By Martin Hickman
Rebekah Brooks had no knowledge of an attempt by her husband Charlie to hide his bags at the time she was arrested, the Old Bailey heard today.
Giving evidence for the eighth day, Mrs Brooks, formerly chief executive of News International, said she only heard that Mr Brooks had stashed the bags in the car park below their flat at Chelsea Harbour, London, the day after her arrest, Monday 18 July 2011.
That was the day a cleaner found two bags stowed behind some wheelie bins and handed them into the facility’s front desk manager – who called detectives.
CCTV footage showed that the bags, containing Mr Brooks’s computers and his pornography collection, were put behind the bins on the day Mrs Brooks was arrested by detectives from the Met’s Operation Weeting.
Their stowing was, according to the prosecution, part of the plan by the Brookses and NI’s head of security, Mark Hanna, to hide material that might have been of use to the police investigation.
Asked by her counsel Jonathan Laidlaw QC, when she had heard the bags had been placed behind the bins, Mrs Brooks told the court: “I don’t think I heard much at all.”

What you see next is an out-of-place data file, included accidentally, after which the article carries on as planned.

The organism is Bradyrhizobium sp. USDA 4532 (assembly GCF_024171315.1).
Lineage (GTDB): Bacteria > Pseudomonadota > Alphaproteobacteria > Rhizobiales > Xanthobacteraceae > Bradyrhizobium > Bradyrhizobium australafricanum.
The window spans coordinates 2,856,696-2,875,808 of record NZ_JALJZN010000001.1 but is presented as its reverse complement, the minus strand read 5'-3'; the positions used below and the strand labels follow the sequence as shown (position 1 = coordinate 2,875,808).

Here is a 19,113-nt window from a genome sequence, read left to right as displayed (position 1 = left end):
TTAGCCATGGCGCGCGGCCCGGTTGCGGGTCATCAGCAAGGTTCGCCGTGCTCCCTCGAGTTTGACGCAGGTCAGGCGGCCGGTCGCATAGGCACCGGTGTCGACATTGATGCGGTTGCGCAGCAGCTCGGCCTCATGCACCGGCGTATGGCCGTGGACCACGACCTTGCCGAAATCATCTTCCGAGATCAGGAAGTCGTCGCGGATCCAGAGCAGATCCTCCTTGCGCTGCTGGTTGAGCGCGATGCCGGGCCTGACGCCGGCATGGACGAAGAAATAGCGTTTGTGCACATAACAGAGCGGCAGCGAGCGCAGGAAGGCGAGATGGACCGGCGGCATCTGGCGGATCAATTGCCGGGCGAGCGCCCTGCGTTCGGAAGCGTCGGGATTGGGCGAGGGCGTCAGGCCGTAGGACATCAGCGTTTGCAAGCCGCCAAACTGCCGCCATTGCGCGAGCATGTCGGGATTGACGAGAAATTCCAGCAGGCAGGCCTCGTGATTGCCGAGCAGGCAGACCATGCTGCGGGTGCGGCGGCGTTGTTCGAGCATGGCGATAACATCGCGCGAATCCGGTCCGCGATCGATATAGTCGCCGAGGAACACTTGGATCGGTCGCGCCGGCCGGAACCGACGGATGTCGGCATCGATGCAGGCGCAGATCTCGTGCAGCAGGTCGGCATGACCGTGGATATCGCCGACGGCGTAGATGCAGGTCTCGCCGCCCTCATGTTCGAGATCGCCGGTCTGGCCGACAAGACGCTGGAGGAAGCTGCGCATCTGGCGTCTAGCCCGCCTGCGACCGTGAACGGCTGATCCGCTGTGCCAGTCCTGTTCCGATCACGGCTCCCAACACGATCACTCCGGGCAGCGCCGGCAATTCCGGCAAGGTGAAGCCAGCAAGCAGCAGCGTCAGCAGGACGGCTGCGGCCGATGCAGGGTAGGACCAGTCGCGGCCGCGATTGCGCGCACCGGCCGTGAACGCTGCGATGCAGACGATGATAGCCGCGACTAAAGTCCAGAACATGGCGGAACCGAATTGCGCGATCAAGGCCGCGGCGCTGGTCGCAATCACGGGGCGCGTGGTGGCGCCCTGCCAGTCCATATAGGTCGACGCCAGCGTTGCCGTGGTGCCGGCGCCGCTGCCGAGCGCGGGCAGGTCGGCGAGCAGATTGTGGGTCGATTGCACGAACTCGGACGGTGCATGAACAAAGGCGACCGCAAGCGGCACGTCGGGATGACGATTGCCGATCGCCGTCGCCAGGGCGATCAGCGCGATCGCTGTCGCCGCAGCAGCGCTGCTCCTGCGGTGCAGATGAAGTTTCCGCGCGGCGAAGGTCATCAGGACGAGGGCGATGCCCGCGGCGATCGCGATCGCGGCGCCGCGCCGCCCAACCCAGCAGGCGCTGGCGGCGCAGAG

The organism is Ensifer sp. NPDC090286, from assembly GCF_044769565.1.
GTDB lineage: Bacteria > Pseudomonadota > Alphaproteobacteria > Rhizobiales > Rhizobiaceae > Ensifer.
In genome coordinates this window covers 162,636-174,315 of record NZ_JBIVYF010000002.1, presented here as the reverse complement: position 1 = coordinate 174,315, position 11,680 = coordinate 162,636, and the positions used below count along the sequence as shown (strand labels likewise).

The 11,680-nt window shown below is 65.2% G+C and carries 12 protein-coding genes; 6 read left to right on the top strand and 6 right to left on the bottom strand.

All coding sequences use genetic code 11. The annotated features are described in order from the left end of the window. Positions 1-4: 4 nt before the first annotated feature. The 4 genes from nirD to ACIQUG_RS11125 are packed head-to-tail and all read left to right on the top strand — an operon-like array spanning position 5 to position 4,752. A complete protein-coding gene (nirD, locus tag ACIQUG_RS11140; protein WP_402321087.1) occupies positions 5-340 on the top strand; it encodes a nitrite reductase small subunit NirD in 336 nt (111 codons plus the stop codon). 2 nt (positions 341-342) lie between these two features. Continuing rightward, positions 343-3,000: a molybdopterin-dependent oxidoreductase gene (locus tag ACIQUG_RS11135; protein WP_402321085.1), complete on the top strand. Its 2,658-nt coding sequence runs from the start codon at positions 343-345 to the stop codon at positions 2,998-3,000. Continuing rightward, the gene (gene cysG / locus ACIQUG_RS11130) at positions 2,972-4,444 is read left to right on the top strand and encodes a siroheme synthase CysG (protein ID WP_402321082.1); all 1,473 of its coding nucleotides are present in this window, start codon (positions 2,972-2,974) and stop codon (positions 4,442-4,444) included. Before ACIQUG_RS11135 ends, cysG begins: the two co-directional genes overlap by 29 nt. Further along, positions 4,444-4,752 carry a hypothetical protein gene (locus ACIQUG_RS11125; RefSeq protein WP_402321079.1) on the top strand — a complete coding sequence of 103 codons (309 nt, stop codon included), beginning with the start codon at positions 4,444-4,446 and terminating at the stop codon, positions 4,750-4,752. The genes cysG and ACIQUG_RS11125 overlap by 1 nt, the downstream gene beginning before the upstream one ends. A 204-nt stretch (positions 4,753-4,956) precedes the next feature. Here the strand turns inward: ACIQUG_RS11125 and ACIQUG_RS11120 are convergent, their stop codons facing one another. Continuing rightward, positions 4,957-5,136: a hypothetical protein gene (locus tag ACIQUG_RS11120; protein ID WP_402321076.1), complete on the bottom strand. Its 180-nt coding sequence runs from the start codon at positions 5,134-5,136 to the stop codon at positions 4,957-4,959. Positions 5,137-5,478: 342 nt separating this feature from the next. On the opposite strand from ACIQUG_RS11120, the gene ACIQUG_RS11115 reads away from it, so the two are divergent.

Pressed by Mr Laidlaw, when she found out, she said it was on her return from a visit to her solicitors Kingsley Napley on Monday 18 July.
When she found out about the “mix up with his bags” she was furious, she told the court. Explaining she was exhausted after being held by the police for 12 hours in police cells, she said: “I think I just lost it at that point. I couldn’t believe. It sounded like a monumental cock-up… It was the final straw in what had been a cataclysmic few days.”
Mr Laidlaw concluded his questioning of Mrs Brooks shortly before 4pm, after which Timothy Langdale, Andy Coulson’s lawyer, declined to ask her any questions.
David Spens QC, representing former royal reporter Clive Goodman, asked Mrs Brooks if she could remember that as News of the World editor in 2001 she promoted Mr Goodman to assistant editor.
“No, I don’t remember,” she replied.
Asked whether she was aware of the practice of “source-boosting”, where reporters would “big up” their sources, Mrs Brooks replied there was some “bravado on occasions” but denied it was a regular practice. Mr Spens continues his questioning tomorrow.
Mrs Brooks, Mr Brooks, Mr Hanna, Mr Coulson and Mr Goodman deny all the charges they face.